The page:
moments in focus…

Always learning something new.



Although I have been holding a camera for 28 years (yikes, has it been that long) there are many many many things I am still learning.  I started taking pictures with my Dad’s old 35mm Konica camera on occasion,  then I attended a dark room class in college with the intention of setting up my own darkroom (always ‘good intentions’), after that I continued to shoot with film (purchased a 35mm Canon) until a bought a small digital point and shoot.  Finally, about 6 years ago I bought my first DSLR, a Nikon.  Since then I have moved on to a Nikon D300 (which by the way, I love).   Ok, now on to the point of this post, learning something new.

The basics: shooting in manual, understanding my camera, composition… -check.

Equipment: camera, lenses (always more on my list, yours too I imagine), tripod -check.

Software: PS4 (have it, can use some of it) -check

The elements: foggy mornings, really foggy mornings, dealing with the fog -no check here.

So, you can see the element are the actually the topic here.

Today I woke earlier than usual to head down to the beach.  I have been wanting to take some very slow shutter speed photos to get that washed out feeling of the surf, well, that did not happen as planned, but I did get some pictures that I like. What I learned today?  Fog=Water, which in turn means wet lenses.  I was shooting away, and then for some reason I looked at my lens. There was a layer of water on it!  I did not plan for this, I did not take my lens safe rag with me.  I typically don’t take everything everywhere (camera cases can only hold so much until they are too heavy to be comfortable carrying).  I used my cotton/polyester sweatshirt to dry my lens with.   I know, not the best ‘cloth’ to use, but it was either give that a try or head home.

In summary, I will begin to plan for the elements when I pack my gear from now on.  (I did plan for sand, I take cellophane and wrap each tripod foot, then over that I place a layer of aluminum foil to keep the cellophane in place, this protects the tripod from the sand)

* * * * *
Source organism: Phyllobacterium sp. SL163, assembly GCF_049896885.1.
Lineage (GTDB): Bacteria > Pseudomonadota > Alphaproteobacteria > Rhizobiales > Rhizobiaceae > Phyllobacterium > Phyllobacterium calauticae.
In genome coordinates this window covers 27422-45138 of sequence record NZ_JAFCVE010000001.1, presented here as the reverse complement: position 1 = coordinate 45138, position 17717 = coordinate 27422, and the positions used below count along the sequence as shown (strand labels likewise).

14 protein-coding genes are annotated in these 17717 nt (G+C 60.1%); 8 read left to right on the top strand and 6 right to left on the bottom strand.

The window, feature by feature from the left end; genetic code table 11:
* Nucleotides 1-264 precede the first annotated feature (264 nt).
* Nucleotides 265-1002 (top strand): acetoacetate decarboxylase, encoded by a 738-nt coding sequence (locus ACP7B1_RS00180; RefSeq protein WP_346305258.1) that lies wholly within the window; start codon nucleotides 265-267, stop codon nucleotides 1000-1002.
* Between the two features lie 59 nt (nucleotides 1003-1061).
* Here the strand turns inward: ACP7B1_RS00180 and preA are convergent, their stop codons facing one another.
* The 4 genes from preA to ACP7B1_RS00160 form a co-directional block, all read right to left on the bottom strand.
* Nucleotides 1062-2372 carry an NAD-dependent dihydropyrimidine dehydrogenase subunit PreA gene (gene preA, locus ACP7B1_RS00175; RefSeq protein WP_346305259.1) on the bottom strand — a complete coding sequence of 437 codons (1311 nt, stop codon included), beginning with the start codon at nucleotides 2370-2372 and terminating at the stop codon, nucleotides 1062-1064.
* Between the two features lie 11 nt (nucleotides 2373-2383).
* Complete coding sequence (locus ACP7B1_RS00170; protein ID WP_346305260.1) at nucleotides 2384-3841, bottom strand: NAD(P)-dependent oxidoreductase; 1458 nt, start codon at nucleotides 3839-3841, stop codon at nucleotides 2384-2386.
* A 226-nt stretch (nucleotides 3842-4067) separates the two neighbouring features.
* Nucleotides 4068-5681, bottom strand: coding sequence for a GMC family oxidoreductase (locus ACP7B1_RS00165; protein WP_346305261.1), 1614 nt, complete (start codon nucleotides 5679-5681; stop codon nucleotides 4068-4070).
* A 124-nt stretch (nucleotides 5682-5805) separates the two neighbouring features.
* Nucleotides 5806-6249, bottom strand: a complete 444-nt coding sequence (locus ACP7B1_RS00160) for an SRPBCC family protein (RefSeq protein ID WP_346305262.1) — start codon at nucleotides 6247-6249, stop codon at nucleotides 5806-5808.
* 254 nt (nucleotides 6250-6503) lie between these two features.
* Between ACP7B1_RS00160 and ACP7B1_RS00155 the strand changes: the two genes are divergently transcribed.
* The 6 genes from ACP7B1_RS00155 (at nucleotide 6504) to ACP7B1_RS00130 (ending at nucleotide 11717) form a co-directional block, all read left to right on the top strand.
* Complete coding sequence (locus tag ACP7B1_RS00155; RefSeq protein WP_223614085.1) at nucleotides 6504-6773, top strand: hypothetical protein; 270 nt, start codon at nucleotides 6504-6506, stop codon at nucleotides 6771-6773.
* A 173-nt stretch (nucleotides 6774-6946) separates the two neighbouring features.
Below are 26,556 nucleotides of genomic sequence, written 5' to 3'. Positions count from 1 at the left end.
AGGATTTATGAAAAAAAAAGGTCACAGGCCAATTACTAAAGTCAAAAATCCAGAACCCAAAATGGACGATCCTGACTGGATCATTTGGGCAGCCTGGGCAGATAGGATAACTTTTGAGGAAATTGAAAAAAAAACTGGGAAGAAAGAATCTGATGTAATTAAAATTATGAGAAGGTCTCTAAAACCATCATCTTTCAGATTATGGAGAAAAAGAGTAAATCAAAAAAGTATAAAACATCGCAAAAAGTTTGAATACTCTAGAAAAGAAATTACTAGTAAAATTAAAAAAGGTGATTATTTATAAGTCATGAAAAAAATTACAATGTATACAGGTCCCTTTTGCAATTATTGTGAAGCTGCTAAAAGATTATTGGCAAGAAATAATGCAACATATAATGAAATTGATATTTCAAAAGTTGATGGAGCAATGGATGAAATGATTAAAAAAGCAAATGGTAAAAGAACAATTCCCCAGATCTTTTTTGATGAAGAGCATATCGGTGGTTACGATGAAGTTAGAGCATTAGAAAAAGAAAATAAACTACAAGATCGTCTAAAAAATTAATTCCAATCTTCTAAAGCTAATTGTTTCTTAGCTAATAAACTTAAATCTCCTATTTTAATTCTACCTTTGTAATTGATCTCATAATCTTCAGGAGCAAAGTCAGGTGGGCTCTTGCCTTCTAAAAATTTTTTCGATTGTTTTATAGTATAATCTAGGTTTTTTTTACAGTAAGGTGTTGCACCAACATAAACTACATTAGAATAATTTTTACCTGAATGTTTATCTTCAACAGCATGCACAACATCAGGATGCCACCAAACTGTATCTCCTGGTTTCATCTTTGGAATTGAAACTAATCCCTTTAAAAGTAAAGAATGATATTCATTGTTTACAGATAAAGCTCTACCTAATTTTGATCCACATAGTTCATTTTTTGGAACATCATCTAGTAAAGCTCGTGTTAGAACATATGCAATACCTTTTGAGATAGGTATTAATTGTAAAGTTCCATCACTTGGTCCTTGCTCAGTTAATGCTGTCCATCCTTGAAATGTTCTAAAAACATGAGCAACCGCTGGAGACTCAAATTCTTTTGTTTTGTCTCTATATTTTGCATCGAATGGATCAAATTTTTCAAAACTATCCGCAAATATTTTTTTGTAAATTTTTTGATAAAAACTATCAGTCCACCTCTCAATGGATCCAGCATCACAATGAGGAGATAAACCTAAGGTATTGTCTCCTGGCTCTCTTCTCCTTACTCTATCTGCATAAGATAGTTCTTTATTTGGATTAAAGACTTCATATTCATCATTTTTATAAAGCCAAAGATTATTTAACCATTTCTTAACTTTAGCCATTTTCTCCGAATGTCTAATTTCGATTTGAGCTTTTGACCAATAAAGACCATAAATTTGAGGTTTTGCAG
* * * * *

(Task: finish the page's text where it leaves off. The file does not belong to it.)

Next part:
10 responses

  1. Unfortunately, the length of a photographers’ wish list is always inversely proportional to his or her budget.

    01.31.2011 at 3:31 pm

  2. calvininjax

    I really like the middle shot. What I would guess is a slow exposure has given the image a dreamlike quality, especially with those muted colours.

    Great job!

    01.31.2011 at 4:39 pm

    • yes, it was a slow shutter speed. I would love to use a slower one and wash it out more. i will be practicing more next week (the weather is turning cold here in Texas and will be a bit chilly in the mornings high 20s-brrrrr for Texas). thanks for the comments. -Kim

      02.01.2011 at 12:07 pm

  3. Planning for the elements is very important. My recent addition of a new camera bag included a rain cover for the bag. I just need to remember to zip the bag closed so all the lenses don’t fall out again :)

    02.01.2011 at 9:11 am

    • Hi paul, yes, zip the bag- I hope no on was hurt! Good idea, I will add one of those to my list- a rain cover that is. thanks for stopping. -Kim

      02.01.2011 at 12:09 pm

  4. Waterfront pictures are some of my favorite. Love the information regarding preparing for the elements. I just got a new Nikon D3100 and am learning daily.

    02.01.2011 at 9:29 am

  5. New cameras are great, have fun- D3100 nice! Glad you liked the post, my blog is really about pictures, but it’s hard not to ‘blog’ every now and then. :) -Kim

    02.01.2011 at 12:12 pm

  6. Nandini

    Great photography :)

    02.03.2011 at 11:55 am

    • thanks Nandini for stopping and commenting- it always makes me happy when someone like what they see. -Kim

      02.04.2011 at 11:44 am

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